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Tag Archives: Relativity

6D invariant interval

Since one may associate either the arclength (travel length) or the arctime (travel time) with direction, one might think that the full coordinates for every event are of the form (s, t, ê), with arclength s, arctime t, and unit vector ê. Since the direction is a function of either the arclength or the arctime, the coordinates would be either (s, t, ê(s)) or (s, t, ê(t)).

However, since s = ∫ || r′(τ) || , where the integral is from 0 to t, and t = ∫ || w′(σ) || , where the integral is from 0 to s (see here), this reduces to either (t, r) or (s, w).

But science seeks unification and so must combine these forms into one. In that case, both s and t are redundant, and the full coordinates for every event are of the form [r, w]. That is, there are three dimensions of space and three dimensions of time. The arclength and arctime are implicit, and may be made explicit through integration.

The standard exposition of special relativity looks at one dimension of space and one dimension of time. This is convenient and makes Δs = Δx and Δt = Δw1. But in general Δs and Δt will either be measured directly or found through integration.

What is the distance-like invariant interval then between two events? The interval in length units (proper length) is (dσ)² = (cdw)² – (dr)²,  where c is the speed of light. The interval in time units (proper time) is (dτ)² = (dw)² – (dr/c)².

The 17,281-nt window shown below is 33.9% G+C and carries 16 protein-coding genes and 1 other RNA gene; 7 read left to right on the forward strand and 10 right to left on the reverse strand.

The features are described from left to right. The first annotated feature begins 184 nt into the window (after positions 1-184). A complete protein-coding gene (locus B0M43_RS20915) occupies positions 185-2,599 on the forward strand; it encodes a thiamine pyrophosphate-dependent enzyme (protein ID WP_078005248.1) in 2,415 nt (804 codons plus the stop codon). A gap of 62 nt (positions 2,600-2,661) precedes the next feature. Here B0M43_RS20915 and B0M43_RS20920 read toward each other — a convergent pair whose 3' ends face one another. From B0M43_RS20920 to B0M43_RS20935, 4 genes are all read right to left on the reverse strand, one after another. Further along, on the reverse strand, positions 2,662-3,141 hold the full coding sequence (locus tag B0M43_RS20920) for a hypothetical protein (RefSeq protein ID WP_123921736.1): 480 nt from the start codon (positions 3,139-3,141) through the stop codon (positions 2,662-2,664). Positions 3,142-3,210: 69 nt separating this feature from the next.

This appears different from special relativity because it substitutes the vector dw for the scalar dt. However, the scalar (dt)² = (dw1)² + (dw2)² + (dw3)² so there is no discrepancy.

In order to demonstrate that this interval is invariant for two observers traveling at different rates, one must either convert dw to dt or convert dr to ds, which reduces the six dimensions to four.

The intervals above may be generalized for general relativity with the relation L = cP √(–gμν dxμ dxν), where P is the path, gμν is the metric tensor, and there are six coordinates xμ and xν.

Ten meanings of time

Carlo Rovelli’s “Analysis of the Distinct Meanings of the Notion of “Time” in Different Physical Theories” (Il Nuovo Cimento B, Jan 1995, Vol 110, No 1, pp 81–93) describes ten distinct versions of the concept of time, which he arranges hierarchically. Here are excerpts from his article:

We find ten distinct versions of the concept of time, all used in the natural sciences, characterized by different properties, or attributes, ascribed to time. We propose a general terminology to express these differences. p.81

… our aim is to emphasize the general fact that a single, pure and sacred notion of “Time” does not exist in physics. p.82

The real line is a traditional metaphor for the idea of time. Time is frequently represented by a variable t in R. The structure of R corresponds to an ensemble of attributes that we naturally associate to the notion of time. These are the following: